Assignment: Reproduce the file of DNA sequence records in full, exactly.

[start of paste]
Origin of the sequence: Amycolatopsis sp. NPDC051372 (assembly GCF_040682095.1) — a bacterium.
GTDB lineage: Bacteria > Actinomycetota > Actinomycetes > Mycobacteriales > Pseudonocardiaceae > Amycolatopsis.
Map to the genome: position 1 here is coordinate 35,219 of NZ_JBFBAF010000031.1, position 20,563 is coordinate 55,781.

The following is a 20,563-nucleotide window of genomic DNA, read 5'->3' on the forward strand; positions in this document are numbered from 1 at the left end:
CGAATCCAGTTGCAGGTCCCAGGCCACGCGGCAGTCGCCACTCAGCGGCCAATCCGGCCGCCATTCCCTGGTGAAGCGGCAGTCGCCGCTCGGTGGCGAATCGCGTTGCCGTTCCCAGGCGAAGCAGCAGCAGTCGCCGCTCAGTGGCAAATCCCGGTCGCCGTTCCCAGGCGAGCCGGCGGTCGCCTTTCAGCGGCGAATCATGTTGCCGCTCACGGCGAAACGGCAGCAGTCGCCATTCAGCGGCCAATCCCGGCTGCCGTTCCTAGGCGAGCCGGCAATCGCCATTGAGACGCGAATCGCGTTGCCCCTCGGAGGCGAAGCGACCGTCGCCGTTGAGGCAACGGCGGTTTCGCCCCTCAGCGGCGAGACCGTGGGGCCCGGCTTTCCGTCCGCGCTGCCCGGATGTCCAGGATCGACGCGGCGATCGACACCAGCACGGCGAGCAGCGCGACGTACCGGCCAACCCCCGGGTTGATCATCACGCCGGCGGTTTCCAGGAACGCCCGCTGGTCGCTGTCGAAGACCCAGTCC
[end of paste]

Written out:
Origin of the sequence: Amycolatopsis sp. NPDC051372 (assembly GCF_040682095.1) — a bacterium.
GTDB lineage: Bacteria > Actinomycetota > Actinomycetes > Mycobacteriales > Pseudonocardiaceae > Amycolatopsis.
Map to the genome: position 1 here is coordinate 35,219 of NZ_JBFBAF010000031.1, position 20,563 is coordinate 55,781.

The following is a 20,563-nucleotide window of genomic DNA, read 5'->3' on the forward strand; positions in this document are numbered from 1 at the left end:
CGAATCCAGTTGCAGGTCCCAGGCCACGCGGCAGTCGCCACTCAGCGGCCAATCCGGCCGCCATTCCCTGGTGAAGCGGCAGTCGCCGCTCGGTGGCGAATCGCGTTGCCGTTCCCAGGCGAAGCAGCAGCAGTCGCCGCTCAGTGGCAAATCCCGGTCGCCGTTCCCAGGCGAGCCGGCGGTCGCCTTTCAGCGGCGAATCATGTTGCCGCTCACGGCGAAACGGCAGCAGTCGCCATTCAGCGGCCAATCCCGGCTGCCGTTCCTAGGCGAGCCGGCAATCGCCATTGAGACGCGAATCGCGTTGCCCCTCGGAGGCGAAGCGACCGTCGCCGTTGAGGCAACGGCGGTTTCGCCCCTCAGCGGCGAGACCGTGGGGCCCGGCTTTCCGTCCGCGCTGCCCGGATGTCCAGGATCGACGCGGCGATCGACACCAGCACGGCGAGCAGCGCGACGTACCGGCCAACCCCCGGGTTGATCATCACGCCGGCGGTTTCCAGGAACGCCCGCTGGTCGCTGTCGAAGACCCAGTCC